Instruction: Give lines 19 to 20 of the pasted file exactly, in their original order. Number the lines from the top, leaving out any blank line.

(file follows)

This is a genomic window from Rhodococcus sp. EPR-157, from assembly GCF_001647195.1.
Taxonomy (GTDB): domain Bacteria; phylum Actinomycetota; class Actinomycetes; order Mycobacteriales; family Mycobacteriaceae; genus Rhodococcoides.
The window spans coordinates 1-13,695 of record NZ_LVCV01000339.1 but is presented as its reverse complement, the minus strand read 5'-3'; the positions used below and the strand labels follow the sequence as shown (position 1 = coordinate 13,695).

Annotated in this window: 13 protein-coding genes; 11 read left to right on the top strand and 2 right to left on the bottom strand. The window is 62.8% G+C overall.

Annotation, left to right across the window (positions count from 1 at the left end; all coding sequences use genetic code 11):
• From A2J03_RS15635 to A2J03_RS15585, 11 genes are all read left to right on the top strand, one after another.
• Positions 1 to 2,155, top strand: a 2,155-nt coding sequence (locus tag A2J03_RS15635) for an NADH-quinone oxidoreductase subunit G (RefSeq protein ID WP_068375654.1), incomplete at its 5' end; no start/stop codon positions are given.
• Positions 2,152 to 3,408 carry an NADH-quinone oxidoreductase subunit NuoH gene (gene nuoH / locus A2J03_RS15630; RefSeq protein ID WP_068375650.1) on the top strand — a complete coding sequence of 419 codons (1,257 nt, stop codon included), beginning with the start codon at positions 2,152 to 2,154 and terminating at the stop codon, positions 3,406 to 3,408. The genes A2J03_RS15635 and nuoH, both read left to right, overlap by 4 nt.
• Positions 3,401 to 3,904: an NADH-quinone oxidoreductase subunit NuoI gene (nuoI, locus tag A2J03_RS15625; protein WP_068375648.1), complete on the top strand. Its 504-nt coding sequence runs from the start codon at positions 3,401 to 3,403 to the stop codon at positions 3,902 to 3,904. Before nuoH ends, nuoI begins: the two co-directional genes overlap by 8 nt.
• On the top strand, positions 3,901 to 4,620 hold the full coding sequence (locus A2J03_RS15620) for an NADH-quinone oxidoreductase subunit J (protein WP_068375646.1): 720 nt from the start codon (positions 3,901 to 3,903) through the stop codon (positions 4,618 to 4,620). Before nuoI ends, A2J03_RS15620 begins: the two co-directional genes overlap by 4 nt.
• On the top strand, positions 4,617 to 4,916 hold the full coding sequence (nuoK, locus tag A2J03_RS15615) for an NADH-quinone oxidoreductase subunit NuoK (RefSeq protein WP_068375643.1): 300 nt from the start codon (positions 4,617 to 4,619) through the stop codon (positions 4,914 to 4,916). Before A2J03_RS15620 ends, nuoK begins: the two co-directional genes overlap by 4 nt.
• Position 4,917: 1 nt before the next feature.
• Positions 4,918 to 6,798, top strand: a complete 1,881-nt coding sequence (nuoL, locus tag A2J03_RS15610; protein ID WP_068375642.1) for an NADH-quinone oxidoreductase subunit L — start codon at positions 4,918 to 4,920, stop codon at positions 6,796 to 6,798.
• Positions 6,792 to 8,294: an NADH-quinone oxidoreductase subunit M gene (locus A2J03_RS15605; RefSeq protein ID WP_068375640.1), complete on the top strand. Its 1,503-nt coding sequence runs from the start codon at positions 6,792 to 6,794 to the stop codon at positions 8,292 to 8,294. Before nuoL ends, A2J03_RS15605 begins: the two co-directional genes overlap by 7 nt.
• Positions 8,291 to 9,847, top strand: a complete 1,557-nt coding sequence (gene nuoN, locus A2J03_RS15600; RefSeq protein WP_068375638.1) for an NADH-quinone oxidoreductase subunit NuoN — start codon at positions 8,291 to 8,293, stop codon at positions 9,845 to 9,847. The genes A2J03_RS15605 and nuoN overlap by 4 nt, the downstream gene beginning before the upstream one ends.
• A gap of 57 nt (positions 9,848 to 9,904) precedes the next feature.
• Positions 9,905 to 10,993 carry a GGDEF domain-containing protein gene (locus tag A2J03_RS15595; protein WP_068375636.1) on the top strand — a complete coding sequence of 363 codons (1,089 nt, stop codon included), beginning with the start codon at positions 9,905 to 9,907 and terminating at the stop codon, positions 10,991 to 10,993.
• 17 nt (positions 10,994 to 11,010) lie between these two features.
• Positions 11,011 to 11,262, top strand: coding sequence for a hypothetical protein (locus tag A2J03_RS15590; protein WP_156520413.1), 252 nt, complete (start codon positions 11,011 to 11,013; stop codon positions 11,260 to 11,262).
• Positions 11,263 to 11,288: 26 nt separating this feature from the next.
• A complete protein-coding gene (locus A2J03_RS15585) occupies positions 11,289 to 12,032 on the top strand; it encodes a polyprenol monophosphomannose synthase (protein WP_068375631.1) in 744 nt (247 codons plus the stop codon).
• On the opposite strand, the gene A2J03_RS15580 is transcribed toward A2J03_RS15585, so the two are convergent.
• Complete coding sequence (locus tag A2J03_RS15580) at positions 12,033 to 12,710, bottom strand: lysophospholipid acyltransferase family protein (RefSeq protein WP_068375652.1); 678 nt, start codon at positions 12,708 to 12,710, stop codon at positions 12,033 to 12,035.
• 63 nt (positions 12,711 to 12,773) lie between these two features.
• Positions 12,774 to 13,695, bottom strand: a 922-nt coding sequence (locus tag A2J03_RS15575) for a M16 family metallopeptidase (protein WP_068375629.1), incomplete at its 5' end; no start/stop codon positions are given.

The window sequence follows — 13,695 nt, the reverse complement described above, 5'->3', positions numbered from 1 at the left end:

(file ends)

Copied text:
• Positions 11,011 to 11,262, top strand: coding sequence for a hypothetical protein (locus tag A2J03_RS15590; protein WP_156520413.1), 252 nt, complete (start codon positions 11,011 to 11,013; stop codon positions 11,260 to 11,262).
• Positions 11,263 to 11,288: 26 nt separating this feature from the next.